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Game Profile
FINAL SCORES
7.2
Visuals
7.5
Audio
7.5
Gameplay
8.0
Features
7.5
Replay
5.5
INFO BOX
PLATFORM:
PlayStation 2
PUBLISHER:
SCEA
DEVELOPER:
Harmonix
GENRE: Action
PLAYERS:   1-4
RELEASE DATE:
November 09, 2004
ESRB RATING:
Everyone
IN THE SERIES
EyePet

EyeToy: Kinetic

EyeToy: Operation Spy

EyeToy: Play 2

EyeToy: Groove

More in this Series
 Written by Matt Swider  on January 05, 2005

Review: Now with 100% less my image and 100% more my movement.


The EyeToy is as innovative as accessories come, yet its short but satisfying rhythm and mini-game titles involve little more than simple hand movement. AntiGrav, on the other hand, finally focuses on a whole-body experience in which players take to a hoverboard and perform airborne acrobatics via camera. The game's more intricate control demonstrates an evolution of EyeToy development. At the same time it fails include more than five tracks. Still, it floats above enough limitations of the first two camera-controlled offerings to produce a brighter picture for EyeToy's future.

AntiGrav's basic hoverboard movements are executed by leaning right, leaning left, jumping, and crouching. They're translated to the futuristic-looking character, making you feel just as futuristic upon seeing how much control you have without a controller. The camera also picks up hand movement, important for performing tricks and grabbing targets along the track. It can sometimes be more difficult for the EyeToy to pick up such precise movement, making it the game's one technical downfall depending on your lighting situation.

Riding rails is the best way to steer clear of hazards like futuristic cars and forks in the road. Simply touching a rail locks the hoverboard in place, though it's impossible to derail until it ends. Along the way, there are easy obstacles that require jumping and crouching in time as well as collectable rail targets for extra speed or points. It's also possible to grab gear icons to cause a rail switch.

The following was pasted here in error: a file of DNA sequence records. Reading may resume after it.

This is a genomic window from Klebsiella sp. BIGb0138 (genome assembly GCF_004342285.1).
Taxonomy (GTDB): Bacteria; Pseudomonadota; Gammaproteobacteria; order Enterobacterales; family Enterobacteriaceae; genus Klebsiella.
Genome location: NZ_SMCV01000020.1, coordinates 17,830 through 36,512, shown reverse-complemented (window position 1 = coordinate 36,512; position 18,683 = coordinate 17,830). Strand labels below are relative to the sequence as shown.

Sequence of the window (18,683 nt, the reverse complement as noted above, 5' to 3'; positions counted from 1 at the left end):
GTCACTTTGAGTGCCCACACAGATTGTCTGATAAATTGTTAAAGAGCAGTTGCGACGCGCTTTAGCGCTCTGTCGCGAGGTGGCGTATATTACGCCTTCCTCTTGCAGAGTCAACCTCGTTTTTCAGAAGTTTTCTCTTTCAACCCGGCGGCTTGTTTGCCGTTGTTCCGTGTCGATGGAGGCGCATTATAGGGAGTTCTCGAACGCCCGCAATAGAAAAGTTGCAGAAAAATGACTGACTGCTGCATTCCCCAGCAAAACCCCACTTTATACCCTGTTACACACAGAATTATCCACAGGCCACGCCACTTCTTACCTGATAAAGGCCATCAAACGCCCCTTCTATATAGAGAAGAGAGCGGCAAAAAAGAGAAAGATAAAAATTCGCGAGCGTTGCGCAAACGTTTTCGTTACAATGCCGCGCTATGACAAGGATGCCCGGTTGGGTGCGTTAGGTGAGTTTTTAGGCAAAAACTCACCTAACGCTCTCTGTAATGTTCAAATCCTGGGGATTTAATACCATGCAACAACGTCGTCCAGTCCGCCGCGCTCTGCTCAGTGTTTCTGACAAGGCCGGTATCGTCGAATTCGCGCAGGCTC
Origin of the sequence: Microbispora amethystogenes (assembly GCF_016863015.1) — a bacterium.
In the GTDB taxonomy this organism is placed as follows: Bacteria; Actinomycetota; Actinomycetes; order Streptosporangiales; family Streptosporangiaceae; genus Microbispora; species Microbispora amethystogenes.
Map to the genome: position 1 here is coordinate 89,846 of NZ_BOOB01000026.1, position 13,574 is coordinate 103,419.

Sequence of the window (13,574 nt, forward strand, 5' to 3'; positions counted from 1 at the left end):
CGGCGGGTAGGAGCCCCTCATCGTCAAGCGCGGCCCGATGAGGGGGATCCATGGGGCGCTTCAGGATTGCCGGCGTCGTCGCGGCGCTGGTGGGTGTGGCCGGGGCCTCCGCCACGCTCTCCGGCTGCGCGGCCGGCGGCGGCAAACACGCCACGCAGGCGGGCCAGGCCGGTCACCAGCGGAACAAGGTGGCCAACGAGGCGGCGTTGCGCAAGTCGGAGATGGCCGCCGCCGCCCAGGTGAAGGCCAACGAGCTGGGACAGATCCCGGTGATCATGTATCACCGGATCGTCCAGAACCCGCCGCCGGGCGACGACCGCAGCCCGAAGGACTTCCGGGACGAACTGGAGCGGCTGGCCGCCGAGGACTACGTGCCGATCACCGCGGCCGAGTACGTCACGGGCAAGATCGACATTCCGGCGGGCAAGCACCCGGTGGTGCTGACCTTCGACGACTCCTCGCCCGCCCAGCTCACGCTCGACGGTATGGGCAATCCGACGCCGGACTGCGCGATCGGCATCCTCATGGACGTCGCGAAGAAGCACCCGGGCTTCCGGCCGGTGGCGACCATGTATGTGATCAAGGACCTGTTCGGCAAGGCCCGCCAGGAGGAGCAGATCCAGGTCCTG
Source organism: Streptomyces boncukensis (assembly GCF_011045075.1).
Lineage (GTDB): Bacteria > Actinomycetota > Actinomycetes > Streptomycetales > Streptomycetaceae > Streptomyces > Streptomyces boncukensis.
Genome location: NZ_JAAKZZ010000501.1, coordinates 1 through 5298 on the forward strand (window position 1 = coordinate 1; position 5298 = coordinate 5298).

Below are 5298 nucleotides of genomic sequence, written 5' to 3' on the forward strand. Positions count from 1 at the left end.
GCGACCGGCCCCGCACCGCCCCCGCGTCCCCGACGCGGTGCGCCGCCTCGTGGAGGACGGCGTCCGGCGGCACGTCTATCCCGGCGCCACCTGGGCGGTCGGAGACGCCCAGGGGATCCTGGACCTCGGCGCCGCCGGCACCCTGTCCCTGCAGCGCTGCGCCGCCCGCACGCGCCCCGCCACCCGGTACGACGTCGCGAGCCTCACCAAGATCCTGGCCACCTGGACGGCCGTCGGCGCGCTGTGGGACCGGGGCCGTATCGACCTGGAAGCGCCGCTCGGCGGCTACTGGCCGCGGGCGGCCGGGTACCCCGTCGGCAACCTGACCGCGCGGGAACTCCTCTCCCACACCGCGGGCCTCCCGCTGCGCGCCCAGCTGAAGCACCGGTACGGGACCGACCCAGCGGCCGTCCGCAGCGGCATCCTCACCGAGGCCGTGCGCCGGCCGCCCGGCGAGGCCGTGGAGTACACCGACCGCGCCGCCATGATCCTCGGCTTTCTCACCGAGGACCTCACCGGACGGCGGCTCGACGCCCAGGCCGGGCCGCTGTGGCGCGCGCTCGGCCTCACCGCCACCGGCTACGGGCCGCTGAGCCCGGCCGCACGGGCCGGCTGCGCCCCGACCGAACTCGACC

Ramps are also an important part of the game, as they enable players to go airborne and perform tricks in the process. The bottom part of the screen displays a series of trick icons that must be performed in order. Although the motions are relatively simple, the real trick is to ensure the camera doesn't lose track of your arms or set the hoverboard in an awkward position. Even with this technical snafu, it's still amusing to watch the character move along with you like a marionette.

To become a master of puppets, it's best to walk through the tutorial despite its slow-pace compared to the rest of the game. In addition to basic moves and tricks, this is where players learn to fly through the air upon hitting a launch pad. Leaning left and right steers the board again, but standing tall and crouching makes it rise and fall in the air. To increase speed and points while in flight, it's important to fly through three types of rings. As you might expect, the smaller the ring, the more it's worth. While camera problems can still cause trouble, it's the most fun and least frustrating aspect of the game.

Flying through the air, grinding rails high and low, and levitating just inches from the surface is simply fun for all EyeToy owners with a pair of arms and legs. That's why it's a shame the game only includes a total of five courses. Sure, there are two modes, speed (racing) and style (tricks), and sure, the course contains multiple paths, but the lack of tracks takes a toll on AntiGrav. The fact that I was forced to race each three times to proceed to the next didn't help much either. A turn-based multiplayer mode for up to four players is a plus, but again, the fun remains limited to those five tracks.

Bottom Line
AntiGrav is more innovative and more involving than the two previous EyeToy titles and it doesn't have my image starring back at me. The biggest thrill is seeing the onscreen character mirror my movements in real-time and take off at top speed on a hoverboard. However, less camera dropout, more tracks, and an online mode to race others at the same time would have made this game perfect. Even one of those improvements would have made it a purchase every PS2 gamer should consider. At its current state, its appeal may be limited to EyeToy owners or those already looking to buy one. For these people, it's worth trying out at least once and then hoping there's a superior sequel on the way.


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